Post-script to Miss Moore thought otherwise…

Re-reading my blog posts, in the spirit of research and reflection, I realised I made an unforgivable error in the post ‘Miss Moore thought Otherwise’. I mentioned that I got my first library ‘card’ aged 5, completely forgetting that, at this point, libraries still operated the browne card issue method! So, I didnt get a ‘card’, I got a little brown envelope where the issue cards from the books were kept, that had my name on the front of it and lived in a little drawer in the main library desk. No bar codes in 1975! They looked a little bit like this: browne issue system

I was totally obsessed with these little cards and the drawers they lived in. So it’s no wonder that I became a Librarian, really. But it’s got me thinking about how much more there is to the profession, even then. I saw the Librarian at our little branch library as almost Godlike in her ability to know exactly where a particular book was, and if they didn’t have it, she could get it for me! I thought it was by magic, but now I know it was simply the reservation and Inter-Library Loan systems that produced the eagerly awaited volume. She had the power to make or destroy my day/week.

I distinctly remember the first ILL I ever had: it was a copy of ‘The Blue Lagoon’ by Henry De Vere Stacpoole. I had recently watched the film, aged about 12ish, and was determined to read the book about two children cast ashore on a desert island with no adults to tell them what to do (every 12 year old’s dream, I think)! As it was an old book, which I didn’t know until I spoke to the Librarian about it, we didn’t have a copy in the local library, but never you fear, young Karen, she got it for me!

By today’s standard, the investigation she would have to do to find a copy would simply be to type it into Copac and send off for the text in question. In 1982, the process was much more arduous. It would’ve involved microfilm, I daresay. I don’t think I ever expressed my gratitude properly to her, or her very well-trained staff, so, belatedly, thank you to all Bilston Library staff from 1970 to the present day! I wouldn’t be where I am today without you…

Well, where does that leave me? I hope that, in my customer service dealings, I give as much to my customers as I received from the Bilston Library staff. The profession has changed beyond what Mrs Morgan would recognise now (and I know she retired about 1994). But the ethos remains the same: we facilitate access to knowledge and information, we do it with a smile on our face and we have a dedication to our profession that most occupations will never see…I thank my lucky stars I have been allowed into such a great institution and have such enthusiastic, wonderful colleagues and compatriots! Hats off to all Librarians everywhere! 🙂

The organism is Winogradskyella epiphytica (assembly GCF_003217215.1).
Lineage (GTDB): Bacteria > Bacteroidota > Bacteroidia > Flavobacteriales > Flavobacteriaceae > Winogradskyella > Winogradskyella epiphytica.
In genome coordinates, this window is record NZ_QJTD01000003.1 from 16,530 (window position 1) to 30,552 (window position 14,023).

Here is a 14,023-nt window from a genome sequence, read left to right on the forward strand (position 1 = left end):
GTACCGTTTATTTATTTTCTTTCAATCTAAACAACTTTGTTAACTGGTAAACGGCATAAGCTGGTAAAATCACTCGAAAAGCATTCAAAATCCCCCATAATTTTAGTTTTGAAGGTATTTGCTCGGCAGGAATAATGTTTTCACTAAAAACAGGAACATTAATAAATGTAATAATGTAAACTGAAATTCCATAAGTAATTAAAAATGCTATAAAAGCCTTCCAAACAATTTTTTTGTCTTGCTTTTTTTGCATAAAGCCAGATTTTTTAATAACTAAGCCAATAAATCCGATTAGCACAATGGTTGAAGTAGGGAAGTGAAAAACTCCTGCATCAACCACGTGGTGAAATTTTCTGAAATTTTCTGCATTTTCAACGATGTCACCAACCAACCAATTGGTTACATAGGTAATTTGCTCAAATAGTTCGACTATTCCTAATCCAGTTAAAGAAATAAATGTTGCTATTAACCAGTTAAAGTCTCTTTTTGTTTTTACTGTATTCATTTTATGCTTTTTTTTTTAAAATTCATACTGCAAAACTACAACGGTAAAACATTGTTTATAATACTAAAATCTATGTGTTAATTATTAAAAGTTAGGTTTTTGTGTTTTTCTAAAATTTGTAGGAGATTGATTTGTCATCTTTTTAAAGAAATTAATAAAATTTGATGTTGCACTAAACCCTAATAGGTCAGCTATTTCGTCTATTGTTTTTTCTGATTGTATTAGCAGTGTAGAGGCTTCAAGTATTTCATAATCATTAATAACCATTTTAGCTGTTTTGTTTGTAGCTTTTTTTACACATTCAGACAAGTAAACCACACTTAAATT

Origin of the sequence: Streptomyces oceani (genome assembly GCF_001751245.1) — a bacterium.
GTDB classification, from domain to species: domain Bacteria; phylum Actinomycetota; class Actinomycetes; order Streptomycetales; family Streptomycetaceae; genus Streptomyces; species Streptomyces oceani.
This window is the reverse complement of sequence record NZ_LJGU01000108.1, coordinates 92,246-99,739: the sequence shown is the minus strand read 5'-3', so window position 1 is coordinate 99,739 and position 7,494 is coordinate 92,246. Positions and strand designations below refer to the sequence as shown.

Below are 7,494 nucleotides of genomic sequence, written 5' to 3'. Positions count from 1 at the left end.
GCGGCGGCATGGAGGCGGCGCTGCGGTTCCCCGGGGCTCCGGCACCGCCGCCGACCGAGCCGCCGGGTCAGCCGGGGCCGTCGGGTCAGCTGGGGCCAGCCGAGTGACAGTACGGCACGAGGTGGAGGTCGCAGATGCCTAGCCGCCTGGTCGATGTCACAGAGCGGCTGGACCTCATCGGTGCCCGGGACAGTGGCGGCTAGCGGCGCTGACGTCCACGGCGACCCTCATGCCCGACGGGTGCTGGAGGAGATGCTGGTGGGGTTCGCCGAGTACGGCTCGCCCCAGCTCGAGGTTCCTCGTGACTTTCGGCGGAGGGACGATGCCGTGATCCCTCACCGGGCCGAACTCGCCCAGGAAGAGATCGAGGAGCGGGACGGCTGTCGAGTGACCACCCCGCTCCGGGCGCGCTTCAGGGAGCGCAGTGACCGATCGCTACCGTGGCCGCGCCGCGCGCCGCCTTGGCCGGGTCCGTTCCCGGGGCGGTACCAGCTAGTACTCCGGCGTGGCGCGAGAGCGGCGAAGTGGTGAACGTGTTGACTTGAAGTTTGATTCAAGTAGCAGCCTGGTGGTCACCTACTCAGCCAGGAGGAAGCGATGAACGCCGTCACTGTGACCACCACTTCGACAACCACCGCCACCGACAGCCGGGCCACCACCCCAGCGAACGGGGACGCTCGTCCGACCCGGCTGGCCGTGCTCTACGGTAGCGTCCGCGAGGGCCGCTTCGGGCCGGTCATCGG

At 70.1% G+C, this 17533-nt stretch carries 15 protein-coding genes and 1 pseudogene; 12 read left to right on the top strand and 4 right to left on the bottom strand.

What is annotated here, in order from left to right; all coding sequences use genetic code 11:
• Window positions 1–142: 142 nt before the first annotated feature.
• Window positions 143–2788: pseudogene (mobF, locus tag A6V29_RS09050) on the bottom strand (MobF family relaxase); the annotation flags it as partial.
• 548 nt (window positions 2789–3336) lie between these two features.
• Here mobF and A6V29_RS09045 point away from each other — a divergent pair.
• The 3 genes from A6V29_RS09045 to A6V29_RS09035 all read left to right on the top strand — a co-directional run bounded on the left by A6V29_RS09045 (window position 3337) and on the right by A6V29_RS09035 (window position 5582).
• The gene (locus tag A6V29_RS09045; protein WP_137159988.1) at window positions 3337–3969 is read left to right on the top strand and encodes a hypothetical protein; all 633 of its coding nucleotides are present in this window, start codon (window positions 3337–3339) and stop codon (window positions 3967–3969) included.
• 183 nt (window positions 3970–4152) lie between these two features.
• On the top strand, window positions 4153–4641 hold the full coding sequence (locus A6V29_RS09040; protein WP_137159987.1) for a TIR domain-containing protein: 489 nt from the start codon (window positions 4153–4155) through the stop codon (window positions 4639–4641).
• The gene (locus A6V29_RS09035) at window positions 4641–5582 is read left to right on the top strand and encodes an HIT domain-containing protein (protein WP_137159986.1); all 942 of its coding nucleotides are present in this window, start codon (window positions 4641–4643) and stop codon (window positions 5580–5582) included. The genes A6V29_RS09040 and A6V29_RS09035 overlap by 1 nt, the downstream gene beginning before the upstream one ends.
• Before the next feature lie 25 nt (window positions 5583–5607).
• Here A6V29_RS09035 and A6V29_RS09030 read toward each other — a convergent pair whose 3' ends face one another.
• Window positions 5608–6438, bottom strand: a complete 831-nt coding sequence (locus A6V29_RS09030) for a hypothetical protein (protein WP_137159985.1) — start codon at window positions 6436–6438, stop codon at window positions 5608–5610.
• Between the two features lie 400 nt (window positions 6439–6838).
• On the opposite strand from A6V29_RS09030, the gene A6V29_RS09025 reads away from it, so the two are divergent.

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Miss Moore Thought Otherwise…

Doing a bit of research for a job application (yes, another one!) and playing on Facebook at the same time, I came across this little gem, posted by my friend and fellow librarian at University of Sheffield Libraries: http://www.amightygirl.com/miss-moore-thought-otherwise

This woman campaigned for, and won, the right for a dedicated children’s library in the library where she worked. Now, to us modern types, this might not seem like such a big deal…but…she graduated from Library School in 1896, probably making her in a minority presence at the time. Thinking back just a mere 40 years (cough, cough), I wasnt allowed my own library card until the age of 5 (and not because I was a naughty monkey either: it was standard practice at that time) and I distinctly remember getting my first library card and being so proud of it! Scan forward a number of years until I am aged about 12 and I had voraciously devoured most of the local children’s library titles. By this time I was hankering for challenges and managed (somehow, still dont know how I did it!) to inveigle our librarian (yes, we had a qualified branch librarian in those days!) into letting me have some of the adult books out (which she proceeded to censor when I took them to the counter!). Can you imagine this happening now?